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J Vet Intern Med. 1993 May-Jun;7(3):177-82.

Fructosamine. A new parameter for diagnosis and metabolic control in diabetic dogs and cats.

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Department of Veterinary Internal Medicine, University of Munich, Germany.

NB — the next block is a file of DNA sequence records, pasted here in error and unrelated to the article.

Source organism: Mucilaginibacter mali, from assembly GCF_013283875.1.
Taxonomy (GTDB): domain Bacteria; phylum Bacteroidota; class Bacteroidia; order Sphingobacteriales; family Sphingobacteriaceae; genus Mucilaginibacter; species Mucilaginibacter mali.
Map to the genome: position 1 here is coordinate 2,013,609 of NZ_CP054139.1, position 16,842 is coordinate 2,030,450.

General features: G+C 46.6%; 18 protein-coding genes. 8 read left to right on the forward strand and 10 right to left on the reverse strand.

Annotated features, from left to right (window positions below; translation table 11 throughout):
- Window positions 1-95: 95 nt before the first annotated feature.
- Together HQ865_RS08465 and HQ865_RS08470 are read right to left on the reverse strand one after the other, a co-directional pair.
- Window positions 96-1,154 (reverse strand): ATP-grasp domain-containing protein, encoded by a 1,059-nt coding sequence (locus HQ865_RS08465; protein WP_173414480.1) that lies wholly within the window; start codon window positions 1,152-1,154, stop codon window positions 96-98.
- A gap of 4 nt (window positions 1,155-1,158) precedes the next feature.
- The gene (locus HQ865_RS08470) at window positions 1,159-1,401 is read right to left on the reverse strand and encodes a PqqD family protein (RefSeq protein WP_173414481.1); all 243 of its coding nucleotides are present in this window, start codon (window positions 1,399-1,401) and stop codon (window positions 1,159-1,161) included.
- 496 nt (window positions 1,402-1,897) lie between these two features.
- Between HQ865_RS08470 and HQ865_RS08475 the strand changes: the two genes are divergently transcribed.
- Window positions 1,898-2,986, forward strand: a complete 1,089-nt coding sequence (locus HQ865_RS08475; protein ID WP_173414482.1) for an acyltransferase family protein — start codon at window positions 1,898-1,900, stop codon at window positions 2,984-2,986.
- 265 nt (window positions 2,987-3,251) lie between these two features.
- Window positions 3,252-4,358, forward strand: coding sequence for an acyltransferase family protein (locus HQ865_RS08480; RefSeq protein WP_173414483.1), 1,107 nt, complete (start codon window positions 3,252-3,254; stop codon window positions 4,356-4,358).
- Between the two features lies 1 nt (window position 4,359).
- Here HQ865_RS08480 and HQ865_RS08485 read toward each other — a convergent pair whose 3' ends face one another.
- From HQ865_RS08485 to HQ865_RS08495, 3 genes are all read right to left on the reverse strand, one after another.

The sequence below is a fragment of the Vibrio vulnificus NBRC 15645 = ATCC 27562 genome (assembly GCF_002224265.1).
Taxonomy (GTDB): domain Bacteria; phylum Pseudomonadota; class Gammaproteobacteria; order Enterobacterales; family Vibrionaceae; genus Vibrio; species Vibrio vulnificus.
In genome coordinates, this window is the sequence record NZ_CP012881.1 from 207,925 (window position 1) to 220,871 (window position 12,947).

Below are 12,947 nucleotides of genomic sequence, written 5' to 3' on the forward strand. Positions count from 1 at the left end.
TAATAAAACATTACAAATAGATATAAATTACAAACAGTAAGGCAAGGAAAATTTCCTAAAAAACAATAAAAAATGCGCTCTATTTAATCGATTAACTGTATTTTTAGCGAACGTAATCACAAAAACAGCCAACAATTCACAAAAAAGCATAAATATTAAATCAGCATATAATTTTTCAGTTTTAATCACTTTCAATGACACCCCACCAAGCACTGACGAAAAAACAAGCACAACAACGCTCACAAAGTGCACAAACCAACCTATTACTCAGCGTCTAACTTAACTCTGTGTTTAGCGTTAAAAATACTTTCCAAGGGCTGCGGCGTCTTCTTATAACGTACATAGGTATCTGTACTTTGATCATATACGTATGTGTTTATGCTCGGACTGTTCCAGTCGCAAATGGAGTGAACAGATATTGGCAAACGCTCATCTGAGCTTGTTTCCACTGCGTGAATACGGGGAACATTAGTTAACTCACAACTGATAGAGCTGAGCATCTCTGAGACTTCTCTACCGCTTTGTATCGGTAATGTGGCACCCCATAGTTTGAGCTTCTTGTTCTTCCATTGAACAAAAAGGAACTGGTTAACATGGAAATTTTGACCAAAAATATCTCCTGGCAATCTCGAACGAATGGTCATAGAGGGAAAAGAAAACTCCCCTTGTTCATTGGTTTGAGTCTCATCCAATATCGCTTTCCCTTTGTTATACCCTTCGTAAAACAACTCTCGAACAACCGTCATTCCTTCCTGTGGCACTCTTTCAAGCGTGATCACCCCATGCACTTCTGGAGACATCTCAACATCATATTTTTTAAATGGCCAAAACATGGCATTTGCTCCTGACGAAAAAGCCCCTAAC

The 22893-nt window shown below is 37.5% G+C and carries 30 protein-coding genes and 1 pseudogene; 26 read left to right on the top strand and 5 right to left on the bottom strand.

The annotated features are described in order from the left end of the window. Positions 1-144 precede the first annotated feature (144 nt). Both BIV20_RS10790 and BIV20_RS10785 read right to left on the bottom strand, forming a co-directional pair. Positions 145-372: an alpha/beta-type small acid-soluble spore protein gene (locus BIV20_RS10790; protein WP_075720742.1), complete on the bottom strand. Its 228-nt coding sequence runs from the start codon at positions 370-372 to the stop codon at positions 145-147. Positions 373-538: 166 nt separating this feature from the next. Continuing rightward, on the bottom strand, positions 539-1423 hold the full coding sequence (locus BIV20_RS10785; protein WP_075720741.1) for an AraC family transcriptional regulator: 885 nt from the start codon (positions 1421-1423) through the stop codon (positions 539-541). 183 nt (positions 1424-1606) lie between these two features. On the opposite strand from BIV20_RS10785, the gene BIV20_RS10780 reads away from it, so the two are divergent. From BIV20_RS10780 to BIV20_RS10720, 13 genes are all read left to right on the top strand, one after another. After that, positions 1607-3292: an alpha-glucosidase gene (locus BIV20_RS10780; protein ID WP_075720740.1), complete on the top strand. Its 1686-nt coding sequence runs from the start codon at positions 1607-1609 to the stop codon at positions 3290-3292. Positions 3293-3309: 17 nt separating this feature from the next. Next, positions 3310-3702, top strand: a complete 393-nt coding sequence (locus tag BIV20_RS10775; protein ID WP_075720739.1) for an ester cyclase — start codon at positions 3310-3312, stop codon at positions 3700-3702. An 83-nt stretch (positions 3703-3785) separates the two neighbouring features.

Fructosamines are glycated serum proteins that, depending on their life span, reflect glycemic control over the previous 2 to 3 weeks. The nitroblue tetrazolium reduction method adapted to auto analysis appeared to be a practical means to assay fructosamine quickly, economically, and accurately. The upper limit of the reference range is 374 mumol/L in dogs (95% percentile) and 340 mumol/L in cats (95% percentile). Newly diagnosed diabetic dogs and cats that had not undergone previous insulin therapy had significantly higher fructosamine concentrations than nondiabetic animals. In diabetic dogs that were receiving insulin therapy, the fructosamine test reflected the glycemic state far more accurately than did individual blood glucose measurements. Animals with satisfactory metabolic control revealed fructosamine concentrations within the reference range, whereas fructosamine concentrations above 400 mumol/L indicated insufficient metabolic control. On the basis of fructosamine concentrations, cats with a transitory hyperglycemia and cats with diabetes mellitus were differentiated. The fructosamine test is a valuable parameter for the diagnosis and metabolic control of diabetes mellitus in dogs and cats.

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